After a busy & most enjoyable month at home, we returned to the boat on 16th August. We came back by car having seen that it’s possible to leave a car at Beez (pronounced ‘beeh’), a few kms east of Namur. We stayed a few extra days in the port so that Adrian could do a few more jobs around the boat and so that we could do a little sightseeing with the car.
On Saturday we went to Trembloux – a village a few kms south of Namur – which has the ‘largest brocante in Belgium’. And it was huge – literally took over the whole village for the weekend and there was the most amazing array of wares for sale! From a householder opening his garage to sell off odds & ends; to traders with all sorts – even saw a couple of aircraft wings!!! Unfortunately things were not cheap, in fact some were positively silly money so we only bought one item – a Pommery Champagne cooler to add to my sister’s champagne related 70th pressies. I was reminded strongly of our dear friend Lucie Nobert, with whom Jacqui and I went to a vide grenier in St jean back in April where we found some excellent bargains. Sadly Lucie died suddenly & unexpectedly in June, so I cannot go near a brocante / vide grenier without thinking of her.
On Monday we went up to Waterloo to visit the site of the great battle which took place on 18th June 1815 & marked the final defeat of Napoleon Bonaparte. The town of Waterloo was large and bustling & the Musée Wellington is located in the former inn where the Duke of Wellington spent the night before the battle. Outside the town, at the site of the battle, is the Battlefield Visitor Centre. This was most impressive, with life sized mannequins showing the uniforms and kit the soldiers of the different countries wore; a detailed timeline of the battle itself explaining the troop movements and the decisions made. The battle cost the lives of 13,000 men, 35,000 more were wounded. Napoleon fled back to France where he eventually surrendered and was exiled to the remote island of St Helena where he died a few years later.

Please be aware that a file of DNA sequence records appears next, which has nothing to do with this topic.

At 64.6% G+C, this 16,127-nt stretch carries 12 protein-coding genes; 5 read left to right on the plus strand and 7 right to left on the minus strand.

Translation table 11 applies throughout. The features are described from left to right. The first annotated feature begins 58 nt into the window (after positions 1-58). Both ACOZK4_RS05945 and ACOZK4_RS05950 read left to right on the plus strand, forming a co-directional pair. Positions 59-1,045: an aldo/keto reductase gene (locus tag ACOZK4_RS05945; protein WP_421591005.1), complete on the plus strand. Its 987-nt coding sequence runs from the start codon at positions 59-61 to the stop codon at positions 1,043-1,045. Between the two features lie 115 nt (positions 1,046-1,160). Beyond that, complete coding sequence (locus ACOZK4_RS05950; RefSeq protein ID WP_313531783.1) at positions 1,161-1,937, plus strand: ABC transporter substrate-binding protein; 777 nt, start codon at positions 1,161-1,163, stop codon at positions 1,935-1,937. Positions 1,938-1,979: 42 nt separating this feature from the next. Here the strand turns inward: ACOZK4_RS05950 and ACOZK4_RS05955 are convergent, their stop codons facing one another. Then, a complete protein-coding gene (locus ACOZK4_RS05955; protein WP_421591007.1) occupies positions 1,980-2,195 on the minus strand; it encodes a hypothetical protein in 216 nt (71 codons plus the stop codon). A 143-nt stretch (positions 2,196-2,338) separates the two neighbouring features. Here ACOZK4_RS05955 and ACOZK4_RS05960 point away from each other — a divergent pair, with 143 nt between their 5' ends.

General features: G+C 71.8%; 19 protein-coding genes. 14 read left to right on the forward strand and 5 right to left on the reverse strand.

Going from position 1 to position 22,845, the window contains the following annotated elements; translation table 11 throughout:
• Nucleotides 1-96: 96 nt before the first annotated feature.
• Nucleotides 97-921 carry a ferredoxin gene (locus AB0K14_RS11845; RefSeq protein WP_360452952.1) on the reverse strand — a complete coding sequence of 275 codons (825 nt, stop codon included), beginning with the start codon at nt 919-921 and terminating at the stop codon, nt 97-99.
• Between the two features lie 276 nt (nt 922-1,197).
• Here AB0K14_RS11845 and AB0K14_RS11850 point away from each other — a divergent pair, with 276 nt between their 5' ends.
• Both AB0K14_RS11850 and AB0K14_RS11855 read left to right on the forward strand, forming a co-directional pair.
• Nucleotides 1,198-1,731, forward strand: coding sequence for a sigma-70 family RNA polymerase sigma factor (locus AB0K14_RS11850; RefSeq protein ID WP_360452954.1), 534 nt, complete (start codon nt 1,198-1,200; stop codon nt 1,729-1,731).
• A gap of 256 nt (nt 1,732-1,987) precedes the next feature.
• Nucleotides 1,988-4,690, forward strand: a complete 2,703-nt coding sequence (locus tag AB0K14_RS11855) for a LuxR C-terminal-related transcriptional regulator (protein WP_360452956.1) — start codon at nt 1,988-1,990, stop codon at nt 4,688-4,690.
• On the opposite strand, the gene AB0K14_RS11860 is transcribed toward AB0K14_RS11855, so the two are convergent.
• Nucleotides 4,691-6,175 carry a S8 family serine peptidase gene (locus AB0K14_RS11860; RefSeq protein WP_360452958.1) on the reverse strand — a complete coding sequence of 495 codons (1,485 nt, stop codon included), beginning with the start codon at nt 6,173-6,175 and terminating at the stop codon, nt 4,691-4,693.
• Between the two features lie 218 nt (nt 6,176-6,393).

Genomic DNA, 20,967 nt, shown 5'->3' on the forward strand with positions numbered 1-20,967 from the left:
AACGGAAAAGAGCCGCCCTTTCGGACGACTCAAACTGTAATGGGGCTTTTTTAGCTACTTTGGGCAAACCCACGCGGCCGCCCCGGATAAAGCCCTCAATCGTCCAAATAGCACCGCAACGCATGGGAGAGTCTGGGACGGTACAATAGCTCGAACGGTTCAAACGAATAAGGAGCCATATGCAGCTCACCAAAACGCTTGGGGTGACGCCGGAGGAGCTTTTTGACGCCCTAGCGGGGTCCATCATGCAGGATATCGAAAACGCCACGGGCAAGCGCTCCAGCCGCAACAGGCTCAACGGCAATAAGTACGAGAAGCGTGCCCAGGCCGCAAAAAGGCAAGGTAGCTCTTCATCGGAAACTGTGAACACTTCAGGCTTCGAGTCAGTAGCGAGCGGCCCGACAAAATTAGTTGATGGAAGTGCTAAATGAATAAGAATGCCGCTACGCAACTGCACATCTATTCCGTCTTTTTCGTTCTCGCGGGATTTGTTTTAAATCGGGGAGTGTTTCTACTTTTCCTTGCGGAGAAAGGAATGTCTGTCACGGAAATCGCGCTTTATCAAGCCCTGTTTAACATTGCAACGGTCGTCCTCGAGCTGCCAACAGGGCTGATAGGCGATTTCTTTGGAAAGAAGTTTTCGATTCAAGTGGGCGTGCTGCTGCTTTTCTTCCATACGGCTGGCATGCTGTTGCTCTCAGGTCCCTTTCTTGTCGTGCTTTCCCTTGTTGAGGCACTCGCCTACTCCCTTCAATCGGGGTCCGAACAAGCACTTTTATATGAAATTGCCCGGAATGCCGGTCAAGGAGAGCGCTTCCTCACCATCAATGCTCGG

The Butte du Lion, an artificial earth mound with bronze statue of a lion on the top, overlooks the area of the battle (which is now returned to agricultural land), it was raised in 1826 as a battle memorial. We climbed the 226 steps to see the panorama of the area – difficult to picture it as the hell it must have been 200 years ago.
The Yatch Club at Beez is an interesting mooring to say the least. A small entrance off the main Meuse river takes you in away from the commercial peniches that power up and down the river – but not from their wash which comes into the harbour and rocks the boats dramatically. This has obviously taken its toll over the years as the pontoons are in a bad state of repair but the promised replacements are a long time coming.
It is surrounded by the dramatic rock formations the river has cut through. We often watched climbers on the rock face, microlights above, kayaks & small sailing boats going out as well as walkers and cyclists along the road. And all from our windows whilst we’re having breakfast!